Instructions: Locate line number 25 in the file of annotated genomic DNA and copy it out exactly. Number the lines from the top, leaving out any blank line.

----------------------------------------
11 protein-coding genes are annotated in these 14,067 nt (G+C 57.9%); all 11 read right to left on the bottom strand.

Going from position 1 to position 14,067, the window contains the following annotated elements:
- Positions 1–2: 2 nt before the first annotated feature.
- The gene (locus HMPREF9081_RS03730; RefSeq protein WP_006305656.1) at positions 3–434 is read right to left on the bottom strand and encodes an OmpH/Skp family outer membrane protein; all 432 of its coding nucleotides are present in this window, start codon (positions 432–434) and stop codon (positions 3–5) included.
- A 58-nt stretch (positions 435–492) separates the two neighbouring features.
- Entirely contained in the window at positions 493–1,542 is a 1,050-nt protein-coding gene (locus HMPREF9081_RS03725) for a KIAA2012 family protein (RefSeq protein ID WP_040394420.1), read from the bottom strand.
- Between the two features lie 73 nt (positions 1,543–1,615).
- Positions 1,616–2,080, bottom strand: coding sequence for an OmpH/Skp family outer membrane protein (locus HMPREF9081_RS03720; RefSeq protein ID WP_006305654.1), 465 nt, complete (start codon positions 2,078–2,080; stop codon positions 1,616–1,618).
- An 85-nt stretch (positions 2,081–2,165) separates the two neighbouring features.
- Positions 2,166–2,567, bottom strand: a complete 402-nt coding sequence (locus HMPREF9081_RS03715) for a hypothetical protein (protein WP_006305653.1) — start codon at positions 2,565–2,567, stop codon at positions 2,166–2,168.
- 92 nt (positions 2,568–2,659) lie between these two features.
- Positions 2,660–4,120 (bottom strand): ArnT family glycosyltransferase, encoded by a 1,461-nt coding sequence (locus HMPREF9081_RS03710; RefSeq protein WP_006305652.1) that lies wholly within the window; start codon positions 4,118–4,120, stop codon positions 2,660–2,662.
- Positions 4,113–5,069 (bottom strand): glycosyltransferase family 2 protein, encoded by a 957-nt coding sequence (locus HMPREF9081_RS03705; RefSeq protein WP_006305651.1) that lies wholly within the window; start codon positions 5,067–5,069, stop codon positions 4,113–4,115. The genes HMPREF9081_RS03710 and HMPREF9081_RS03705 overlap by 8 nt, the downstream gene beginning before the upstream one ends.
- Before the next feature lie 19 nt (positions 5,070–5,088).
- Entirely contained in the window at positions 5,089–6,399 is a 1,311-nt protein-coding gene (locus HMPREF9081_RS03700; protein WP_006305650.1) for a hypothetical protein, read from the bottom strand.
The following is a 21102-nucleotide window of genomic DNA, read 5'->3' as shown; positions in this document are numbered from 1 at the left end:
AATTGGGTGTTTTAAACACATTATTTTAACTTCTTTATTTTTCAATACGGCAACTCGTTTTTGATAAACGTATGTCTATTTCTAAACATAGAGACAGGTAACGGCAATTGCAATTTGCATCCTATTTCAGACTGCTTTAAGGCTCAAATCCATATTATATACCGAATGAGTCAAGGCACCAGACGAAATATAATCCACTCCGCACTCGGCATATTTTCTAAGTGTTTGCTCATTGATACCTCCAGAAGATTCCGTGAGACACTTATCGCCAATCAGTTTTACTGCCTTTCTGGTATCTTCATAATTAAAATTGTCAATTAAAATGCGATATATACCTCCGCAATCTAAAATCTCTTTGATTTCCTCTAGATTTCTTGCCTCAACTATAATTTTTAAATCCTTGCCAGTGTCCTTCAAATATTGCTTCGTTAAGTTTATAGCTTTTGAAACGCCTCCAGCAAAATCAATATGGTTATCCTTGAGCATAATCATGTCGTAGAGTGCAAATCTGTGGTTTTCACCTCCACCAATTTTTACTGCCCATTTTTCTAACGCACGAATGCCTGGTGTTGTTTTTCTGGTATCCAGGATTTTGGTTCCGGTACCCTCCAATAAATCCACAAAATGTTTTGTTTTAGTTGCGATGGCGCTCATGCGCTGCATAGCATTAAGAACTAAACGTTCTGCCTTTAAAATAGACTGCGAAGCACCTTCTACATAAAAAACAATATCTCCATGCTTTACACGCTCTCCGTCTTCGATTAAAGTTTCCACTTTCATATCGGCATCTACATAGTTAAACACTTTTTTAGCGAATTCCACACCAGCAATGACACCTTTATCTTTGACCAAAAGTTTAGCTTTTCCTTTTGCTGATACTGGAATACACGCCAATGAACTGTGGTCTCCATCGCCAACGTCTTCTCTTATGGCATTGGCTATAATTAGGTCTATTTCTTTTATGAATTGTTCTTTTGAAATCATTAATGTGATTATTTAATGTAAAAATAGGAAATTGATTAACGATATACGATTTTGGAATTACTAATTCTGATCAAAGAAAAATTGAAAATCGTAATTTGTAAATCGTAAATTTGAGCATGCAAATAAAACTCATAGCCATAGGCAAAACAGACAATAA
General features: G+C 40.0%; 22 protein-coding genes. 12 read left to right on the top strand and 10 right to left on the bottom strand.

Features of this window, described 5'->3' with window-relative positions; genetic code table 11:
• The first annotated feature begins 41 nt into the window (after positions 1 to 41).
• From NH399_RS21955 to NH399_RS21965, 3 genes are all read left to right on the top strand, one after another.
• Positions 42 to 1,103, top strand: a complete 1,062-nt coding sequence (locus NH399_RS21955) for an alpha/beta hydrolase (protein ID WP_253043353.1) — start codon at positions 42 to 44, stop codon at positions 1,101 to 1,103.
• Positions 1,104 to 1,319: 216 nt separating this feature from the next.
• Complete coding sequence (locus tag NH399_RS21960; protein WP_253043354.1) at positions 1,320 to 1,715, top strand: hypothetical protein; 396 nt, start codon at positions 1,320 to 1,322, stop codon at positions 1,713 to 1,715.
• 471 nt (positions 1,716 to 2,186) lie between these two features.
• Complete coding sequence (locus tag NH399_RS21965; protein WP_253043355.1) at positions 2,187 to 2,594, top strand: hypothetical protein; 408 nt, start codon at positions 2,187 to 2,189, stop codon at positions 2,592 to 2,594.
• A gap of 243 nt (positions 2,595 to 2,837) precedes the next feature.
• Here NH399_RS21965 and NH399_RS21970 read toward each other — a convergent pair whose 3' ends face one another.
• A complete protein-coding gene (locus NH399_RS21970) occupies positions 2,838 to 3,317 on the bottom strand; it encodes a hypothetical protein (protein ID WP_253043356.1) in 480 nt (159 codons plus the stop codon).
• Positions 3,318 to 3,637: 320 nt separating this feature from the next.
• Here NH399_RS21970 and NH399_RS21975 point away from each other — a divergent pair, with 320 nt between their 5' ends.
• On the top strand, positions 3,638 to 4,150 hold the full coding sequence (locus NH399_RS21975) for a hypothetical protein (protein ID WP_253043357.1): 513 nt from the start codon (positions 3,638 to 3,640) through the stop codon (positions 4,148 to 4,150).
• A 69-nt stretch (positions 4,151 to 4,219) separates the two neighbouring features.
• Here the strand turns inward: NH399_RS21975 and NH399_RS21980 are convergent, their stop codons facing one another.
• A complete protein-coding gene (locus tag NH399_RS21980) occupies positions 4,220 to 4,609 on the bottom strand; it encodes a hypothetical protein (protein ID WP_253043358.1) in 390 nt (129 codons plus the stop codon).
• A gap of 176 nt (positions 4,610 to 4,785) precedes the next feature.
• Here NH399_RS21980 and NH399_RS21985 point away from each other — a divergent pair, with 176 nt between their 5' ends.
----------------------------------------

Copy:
• 471 nt (positions 1,716 to 2,186) lie between these two features.